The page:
The land borders between Morocco and the Spanish enclaves of Ceuta and Melilla have reopened for the first time in more than two years.
Lines of people and traffic gathered in Tarajal and Beni Enzar to watch the reopening at midnight.
The EU’s only land borders with Africa have long been closed due to the COVID-19 pandemic and a diplomatic crisis between Madrid and Rabat.
The crossings were initially limited to European Schengen area residents without passports and their family members and will be extended to cross-border workers by the end of May.
Melilla regional president Eduardo de Castro told Spanish public radio RNE that restoring customs controls could take “several months”.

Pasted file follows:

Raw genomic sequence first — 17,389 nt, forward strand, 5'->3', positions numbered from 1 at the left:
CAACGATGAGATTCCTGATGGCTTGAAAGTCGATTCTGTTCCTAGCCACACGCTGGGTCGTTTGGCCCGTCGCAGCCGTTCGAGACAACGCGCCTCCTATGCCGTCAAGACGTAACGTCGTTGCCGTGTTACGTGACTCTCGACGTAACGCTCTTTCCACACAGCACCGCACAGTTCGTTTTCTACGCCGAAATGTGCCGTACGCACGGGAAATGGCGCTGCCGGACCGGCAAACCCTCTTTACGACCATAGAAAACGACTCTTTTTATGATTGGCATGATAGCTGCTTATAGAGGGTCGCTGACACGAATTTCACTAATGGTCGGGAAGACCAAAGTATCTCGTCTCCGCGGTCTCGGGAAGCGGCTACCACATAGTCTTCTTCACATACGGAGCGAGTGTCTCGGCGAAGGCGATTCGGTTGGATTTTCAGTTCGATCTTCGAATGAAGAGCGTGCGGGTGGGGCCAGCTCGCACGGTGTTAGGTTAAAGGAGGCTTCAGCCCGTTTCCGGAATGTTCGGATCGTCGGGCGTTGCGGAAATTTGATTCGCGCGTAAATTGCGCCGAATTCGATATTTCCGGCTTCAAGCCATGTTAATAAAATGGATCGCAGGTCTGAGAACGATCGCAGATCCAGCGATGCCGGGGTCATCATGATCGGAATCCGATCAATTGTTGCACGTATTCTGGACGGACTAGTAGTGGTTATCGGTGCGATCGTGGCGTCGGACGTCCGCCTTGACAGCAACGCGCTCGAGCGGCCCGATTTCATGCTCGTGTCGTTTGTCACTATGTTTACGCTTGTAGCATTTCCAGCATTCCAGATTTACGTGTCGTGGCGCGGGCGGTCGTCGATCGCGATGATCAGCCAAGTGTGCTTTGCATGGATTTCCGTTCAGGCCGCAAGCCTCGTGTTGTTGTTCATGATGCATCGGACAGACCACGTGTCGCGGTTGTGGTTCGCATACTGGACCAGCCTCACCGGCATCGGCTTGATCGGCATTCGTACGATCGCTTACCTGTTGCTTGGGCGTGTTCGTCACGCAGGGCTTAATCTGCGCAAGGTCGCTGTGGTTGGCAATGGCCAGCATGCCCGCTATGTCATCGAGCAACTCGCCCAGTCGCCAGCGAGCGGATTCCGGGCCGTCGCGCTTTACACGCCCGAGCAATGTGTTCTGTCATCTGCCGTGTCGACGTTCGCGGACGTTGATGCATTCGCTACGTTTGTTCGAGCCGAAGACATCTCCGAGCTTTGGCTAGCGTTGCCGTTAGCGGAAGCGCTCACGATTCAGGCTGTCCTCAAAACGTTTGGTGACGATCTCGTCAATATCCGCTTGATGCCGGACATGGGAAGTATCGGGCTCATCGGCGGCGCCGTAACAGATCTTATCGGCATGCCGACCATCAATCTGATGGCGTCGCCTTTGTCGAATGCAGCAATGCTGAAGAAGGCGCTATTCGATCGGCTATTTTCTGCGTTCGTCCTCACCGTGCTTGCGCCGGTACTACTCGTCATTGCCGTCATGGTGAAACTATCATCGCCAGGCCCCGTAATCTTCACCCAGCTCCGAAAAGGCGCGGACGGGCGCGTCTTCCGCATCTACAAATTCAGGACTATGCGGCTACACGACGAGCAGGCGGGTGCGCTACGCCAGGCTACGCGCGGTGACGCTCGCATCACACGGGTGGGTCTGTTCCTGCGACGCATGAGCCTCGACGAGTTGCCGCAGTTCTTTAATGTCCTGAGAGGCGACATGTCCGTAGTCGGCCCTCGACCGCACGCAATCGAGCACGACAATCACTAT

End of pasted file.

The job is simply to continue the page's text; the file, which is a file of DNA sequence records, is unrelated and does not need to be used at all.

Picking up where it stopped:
Ferry traffic between the two neighboring countries resumed several weeks ago on April 12.
Spain and Morocco have moved to restore relations after a years-long dispute over the disputed region of Western Sahara, a former Spanish colony annexed by Morocco in 1976.
The row escalated when Madrid allowed the leader of the Western Sahara independence movement to be being treated for COVID-19 in a Spanish hospital.
In retaliation, Morocco appeared to ease border controls in Ceuta in May 2021, allowing thousands of migrants to cross into Spain.
But tensions began to thaw earlier this year after Spain backed Morocco’s plan to grant more autonomy to Western Sahara.
The local economies on either side of the barriers depend heavily on the passage of goods and workers.